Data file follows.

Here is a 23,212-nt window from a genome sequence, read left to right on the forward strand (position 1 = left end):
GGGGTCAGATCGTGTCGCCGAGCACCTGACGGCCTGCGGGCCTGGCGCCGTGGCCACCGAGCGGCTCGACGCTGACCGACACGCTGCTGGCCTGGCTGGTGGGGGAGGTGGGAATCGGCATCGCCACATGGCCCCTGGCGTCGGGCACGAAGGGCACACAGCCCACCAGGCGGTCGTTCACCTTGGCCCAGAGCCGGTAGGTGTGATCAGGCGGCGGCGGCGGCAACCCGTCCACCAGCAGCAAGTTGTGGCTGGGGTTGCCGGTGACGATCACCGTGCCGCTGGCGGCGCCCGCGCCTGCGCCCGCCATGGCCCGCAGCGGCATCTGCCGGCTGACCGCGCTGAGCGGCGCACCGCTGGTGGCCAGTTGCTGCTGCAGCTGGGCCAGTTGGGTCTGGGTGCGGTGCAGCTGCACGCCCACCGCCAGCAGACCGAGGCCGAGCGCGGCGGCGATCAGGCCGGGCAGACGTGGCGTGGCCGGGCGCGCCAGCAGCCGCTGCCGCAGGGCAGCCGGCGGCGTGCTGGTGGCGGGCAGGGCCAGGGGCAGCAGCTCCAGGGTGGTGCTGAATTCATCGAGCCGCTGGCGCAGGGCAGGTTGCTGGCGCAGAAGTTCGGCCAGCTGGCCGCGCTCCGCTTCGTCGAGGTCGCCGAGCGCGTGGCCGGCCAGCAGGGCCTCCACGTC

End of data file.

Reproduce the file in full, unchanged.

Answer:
Here is a 23,212-nt window from a genome sequence, read left to right on the forward strand (position 1 = left end):
GGGGTCAGATCGTGTCGCCGAGCACCTGACGGCCTGCGGGCCTGGCGCCGTGGCCACCGAGCGGCTCGACGCTGACCGACACGCTGCTGGCCTGGCTGGTGGGGGAGGTGGGAATCGGCATCGCCACATGGCCCCTGGCGTCGGGCACGAAGGGCACACAGCCCACCAGGCGGTCGTTCACCTTGGCCCAGAGCCGGTAGGTGTGATCAGGCGGCGGCGGCGGCAACCCGTCCACCAGCAGCAAGTTGTGGCTGGGGTTGCCGGTGACGATCACCGTGCCGCTGGCGGCGCCCGCGCCTGCGCCCGCCATGGCCCGCAGCGGCATCTGCCGGCTGACCGCGCTGAGCGGCGCACCGCTGGTGGCCAGTTGCTGCTGCAGCTGGGCCAGTTGGGTCTGGGTGCGGTGCAGCTGCACGCCCACCGCCAGCAGACCGAGGCCGAGCGCGGCGGCGATCAGGCCGGGCAGACGTGGCGTGGCCGGGCGCGCCAGCAGCCGCTGCCGCAGGGCAGCCGGCGGCGTGCTGGTGGCGGGCAGGGCCAGGGGCAGCAGCTCCAGGGTGGTGCTGAATTCATCGAGCCGCTGGCGCAGGGCAGGTTGCTGGCGCAGAAGTTCGGCCAGCTGGCCGCGCTCCGCTTCGTCGAGGTCGCCGAGCGCGTGGCCGGCCAGCAGGGCCTCCACGTC